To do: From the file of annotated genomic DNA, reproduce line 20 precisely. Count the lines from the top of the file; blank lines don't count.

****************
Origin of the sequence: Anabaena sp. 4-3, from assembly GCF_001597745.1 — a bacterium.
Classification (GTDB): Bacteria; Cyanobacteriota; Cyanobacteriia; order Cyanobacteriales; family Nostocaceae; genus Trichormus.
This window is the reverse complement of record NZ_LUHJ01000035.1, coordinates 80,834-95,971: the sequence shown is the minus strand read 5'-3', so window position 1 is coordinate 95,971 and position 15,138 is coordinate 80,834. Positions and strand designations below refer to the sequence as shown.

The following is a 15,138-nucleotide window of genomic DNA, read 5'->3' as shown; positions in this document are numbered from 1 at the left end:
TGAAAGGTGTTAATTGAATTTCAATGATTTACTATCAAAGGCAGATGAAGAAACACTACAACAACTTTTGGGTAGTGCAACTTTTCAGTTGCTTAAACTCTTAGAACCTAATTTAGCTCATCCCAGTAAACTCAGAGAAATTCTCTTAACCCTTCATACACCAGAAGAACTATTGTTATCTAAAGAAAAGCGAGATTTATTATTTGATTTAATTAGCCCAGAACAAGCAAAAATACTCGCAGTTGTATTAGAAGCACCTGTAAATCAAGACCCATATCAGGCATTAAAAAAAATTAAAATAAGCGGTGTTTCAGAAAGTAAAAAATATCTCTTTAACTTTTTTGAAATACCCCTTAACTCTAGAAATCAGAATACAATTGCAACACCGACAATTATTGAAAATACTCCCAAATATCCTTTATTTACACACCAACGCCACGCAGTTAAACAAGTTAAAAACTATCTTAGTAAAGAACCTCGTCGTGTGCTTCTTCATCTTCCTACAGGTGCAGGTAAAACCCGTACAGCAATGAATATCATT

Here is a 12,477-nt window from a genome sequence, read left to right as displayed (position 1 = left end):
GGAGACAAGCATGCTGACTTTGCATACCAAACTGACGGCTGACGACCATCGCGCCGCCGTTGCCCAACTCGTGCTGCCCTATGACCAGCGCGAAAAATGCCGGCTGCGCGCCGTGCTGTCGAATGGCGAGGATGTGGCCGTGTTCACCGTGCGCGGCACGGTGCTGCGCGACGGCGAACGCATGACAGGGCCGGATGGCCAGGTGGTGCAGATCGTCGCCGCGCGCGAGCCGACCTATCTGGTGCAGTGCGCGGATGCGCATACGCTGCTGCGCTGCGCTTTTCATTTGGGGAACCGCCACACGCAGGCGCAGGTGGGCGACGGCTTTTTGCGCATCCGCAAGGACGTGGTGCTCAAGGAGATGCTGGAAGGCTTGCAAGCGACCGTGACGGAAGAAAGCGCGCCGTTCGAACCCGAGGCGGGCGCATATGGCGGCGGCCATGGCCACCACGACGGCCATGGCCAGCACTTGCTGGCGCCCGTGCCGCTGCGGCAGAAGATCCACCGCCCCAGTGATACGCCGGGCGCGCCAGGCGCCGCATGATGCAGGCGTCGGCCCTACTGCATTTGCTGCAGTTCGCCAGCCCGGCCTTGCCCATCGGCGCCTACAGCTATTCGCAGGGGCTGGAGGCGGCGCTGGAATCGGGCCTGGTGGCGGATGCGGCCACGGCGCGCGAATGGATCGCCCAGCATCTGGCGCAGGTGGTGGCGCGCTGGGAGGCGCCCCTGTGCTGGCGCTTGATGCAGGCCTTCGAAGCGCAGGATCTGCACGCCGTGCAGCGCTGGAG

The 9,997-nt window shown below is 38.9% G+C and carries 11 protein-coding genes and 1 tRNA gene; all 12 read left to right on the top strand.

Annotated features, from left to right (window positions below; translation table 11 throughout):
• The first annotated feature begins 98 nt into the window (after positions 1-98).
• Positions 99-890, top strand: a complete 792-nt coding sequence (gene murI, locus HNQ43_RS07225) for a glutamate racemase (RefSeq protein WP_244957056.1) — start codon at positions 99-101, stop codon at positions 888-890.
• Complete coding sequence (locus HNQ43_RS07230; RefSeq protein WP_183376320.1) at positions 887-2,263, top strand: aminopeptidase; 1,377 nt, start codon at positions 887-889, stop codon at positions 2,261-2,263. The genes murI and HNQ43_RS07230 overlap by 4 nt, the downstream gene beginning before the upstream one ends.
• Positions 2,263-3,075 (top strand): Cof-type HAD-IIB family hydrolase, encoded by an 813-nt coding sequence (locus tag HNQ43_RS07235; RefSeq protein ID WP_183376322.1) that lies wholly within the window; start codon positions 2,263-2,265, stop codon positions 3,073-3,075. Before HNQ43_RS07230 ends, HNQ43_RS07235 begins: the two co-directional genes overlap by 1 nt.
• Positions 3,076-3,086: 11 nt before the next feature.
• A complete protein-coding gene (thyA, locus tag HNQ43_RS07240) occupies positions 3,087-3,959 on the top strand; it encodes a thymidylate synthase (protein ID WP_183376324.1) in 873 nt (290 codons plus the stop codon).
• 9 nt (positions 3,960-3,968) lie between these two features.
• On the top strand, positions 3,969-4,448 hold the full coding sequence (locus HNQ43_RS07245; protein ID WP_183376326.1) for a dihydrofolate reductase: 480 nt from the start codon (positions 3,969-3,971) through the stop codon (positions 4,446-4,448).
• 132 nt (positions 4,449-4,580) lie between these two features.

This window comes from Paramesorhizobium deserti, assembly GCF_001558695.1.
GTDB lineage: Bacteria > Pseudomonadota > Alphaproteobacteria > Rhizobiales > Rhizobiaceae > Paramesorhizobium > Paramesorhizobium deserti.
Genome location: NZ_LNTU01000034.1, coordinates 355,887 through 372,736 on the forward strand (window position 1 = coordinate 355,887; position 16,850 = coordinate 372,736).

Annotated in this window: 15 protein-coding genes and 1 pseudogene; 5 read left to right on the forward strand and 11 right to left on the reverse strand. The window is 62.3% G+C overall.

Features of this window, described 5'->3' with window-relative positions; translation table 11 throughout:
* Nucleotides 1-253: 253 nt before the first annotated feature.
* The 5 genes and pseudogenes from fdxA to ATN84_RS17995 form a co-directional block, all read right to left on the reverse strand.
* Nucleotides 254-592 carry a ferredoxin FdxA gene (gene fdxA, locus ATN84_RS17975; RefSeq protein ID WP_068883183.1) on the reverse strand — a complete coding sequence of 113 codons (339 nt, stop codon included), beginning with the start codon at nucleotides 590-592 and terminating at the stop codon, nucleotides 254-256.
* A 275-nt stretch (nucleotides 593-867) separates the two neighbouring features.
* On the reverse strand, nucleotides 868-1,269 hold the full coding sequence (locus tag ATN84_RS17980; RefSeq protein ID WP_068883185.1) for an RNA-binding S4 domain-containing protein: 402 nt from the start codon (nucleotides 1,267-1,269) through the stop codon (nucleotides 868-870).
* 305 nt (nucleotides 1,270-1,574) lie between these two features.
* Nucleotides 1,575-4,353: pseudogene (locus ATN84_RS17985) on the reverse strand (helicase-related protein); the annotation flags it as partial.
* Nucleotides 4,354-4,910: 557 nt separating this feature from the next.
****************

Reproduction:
GTDB lineage: Bacteria > Pseudomonadota > Alphaproteobacteria > Rhizobiales > Rhizobiaceae > Paramesorhizobium > Paramesorhizobium deserti.